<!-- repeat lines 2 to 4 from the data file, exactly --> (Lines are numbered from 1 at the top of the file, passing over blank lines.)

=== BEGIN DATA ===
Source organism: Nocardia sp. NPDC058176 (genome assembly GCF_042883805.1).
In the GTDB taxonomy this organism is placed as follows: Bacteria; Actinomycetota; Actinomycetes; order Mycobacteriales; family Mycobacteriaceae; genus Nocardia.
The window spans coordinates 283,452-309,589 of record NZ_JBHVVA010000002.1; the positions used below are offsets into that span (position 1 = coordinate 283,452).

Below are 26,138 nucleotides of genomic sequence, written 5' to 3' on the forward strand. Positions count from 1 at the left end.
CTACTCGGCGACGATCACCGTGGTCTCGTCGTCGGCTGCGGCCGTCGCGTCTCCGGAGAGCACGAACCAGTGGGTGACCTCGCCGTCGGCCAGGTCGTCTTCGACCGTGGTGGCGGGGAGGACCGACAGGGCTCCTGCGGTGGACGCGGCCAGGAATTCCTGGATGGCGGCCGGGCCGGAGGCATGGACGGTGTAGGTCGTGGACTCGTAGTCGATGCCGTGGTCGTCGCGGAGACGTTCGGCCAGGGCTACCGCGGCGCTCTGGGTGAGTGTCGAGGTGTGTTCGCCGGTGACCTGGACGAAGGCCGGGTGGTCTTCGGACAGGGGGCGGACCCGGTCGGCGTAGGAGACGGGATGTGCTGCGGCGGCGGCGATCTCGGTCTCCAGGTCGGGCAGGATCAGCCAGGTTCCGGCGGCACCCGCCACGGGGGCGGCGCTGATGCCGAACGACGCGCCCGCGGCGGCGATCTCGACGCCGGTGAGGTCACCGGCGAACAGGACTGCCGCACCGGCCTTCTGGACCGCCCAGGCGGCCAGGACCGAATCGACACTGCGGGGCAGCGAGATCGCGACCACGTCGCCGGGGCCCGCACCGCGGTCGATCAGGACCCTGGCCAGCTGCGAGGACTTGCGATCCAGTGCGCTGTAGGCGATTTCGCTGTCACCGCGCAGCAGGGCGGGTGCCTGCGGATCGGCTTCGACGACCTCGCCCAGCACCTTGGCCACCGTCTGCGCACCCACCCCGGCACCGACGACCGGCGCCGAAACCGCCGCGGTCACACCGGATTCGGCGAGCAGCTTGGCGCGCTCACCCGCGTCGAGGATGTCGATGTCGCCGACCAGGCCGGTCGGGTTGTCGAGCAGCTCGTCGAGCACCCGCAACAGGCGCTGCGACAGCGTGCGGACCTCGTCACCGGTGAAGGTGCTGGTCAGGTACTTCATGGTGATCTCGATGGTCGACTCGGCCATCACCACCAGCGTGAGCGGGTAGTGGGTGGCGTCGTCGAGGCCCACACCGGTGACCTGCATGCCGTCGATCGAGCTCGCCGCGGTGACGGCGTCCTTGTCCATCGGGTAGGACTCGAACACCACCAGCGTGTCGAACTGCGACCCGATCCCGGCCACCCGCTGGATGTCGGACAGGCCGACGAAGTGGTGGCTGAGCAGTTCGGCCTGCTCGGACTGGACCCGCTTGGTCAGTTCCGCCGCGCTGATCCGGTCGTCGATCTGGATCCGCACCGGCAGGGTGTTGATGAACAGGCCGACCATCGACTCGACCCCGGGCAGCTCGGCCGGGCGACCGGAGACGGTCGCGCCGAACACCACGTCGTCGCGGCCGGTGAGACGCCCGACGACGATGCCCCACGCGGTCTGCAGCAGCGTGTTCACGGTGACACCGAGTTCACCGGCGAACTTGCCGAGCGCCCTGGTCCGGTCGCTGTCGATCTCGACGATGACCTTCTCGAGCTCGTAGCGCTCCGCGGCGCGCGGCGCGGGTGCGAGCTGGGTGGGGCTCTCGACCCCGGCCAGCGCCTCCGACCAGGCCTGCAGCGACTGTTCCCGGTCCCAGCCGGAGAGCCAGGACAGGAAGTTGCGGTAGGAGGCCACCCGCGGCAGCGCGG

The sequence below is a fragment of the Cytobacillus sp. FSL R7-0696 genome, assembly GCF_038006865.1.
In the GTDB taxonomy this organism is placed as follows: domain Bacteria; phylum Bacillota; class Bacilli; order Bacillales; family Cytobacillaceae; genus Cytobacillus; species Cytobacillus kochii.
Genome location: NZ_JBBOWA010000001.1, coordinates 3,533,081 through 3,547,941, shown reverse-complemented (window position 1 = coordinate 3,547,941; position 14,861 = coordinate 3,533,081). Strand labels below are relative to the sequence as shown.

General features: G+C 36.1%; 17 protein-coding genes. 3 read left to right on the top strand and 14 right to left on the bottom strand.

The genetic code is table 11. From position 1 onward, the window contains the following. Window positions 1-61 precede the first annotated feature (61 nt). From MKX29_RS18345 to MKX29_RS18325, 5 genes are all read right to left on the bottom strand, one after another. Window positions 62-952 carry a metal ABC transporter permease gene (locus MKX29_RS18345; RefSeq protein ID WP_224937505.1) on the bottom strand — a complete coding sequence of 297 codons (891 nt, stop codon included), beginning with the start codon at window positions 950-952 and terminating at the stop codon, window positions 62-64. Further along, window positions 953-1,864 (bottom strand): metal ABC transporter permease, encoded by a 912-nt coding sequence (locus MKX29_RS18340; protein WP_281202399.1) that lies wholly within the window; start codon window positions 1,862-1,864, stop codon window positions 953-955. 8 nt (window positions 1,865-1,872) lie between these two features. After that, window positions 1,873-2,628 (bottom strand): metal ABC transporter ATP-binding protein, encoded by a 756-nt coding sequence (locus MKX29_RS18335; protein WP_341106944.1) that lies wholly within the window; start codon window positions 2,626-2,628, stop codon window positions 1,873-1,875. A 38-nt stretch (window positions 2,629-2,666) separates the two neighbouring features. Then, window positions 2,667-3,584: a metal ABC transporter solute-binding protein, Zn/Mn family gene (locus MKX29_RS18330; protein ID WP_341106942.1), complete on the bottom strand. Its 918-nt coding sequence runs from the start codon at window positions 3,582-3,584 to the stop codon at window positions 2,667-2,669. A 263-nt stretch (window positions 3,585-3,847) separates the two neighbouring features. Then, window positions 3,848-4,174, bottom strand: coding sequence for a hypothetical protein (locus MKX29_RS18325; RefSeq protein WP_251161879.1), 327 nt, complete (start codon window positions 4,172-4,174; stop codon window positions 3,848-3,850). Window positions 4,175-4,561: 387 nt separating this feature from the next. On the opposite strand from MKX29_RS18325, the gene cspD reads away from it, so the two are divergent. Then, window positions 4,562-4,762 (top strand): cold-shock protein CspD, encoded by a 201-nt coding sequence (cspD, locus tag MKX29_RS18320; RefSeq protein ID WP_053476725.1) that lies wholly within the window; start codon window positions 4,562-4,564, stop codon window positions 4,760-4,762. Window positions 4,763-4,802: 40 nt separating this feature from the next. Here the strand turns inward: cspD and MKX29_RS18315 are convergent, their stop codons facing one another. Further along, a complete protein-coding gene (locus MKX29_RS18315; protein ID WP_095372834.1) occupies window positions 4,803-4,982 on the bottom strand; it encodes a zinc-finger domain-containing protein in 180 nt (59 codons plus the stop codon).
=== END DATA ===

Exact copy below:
In the GTDB taxonomy this organism is placed as follows: Bacteria; Actinomycetota; Actinomycetes; order Mycobacteriales; family Mycobacteriaceae; genus Nocardia.
The window spans coordinates 283,452-309,589 of record NZ_JBHVVA010000002.1; the positions used below are offsets into that span (position 1 = coordinate 283,452).

Below are 26,138 nucleotides of genomic sequence, written 5' to 3' on the forward strand. Positions count from 1 at the left end.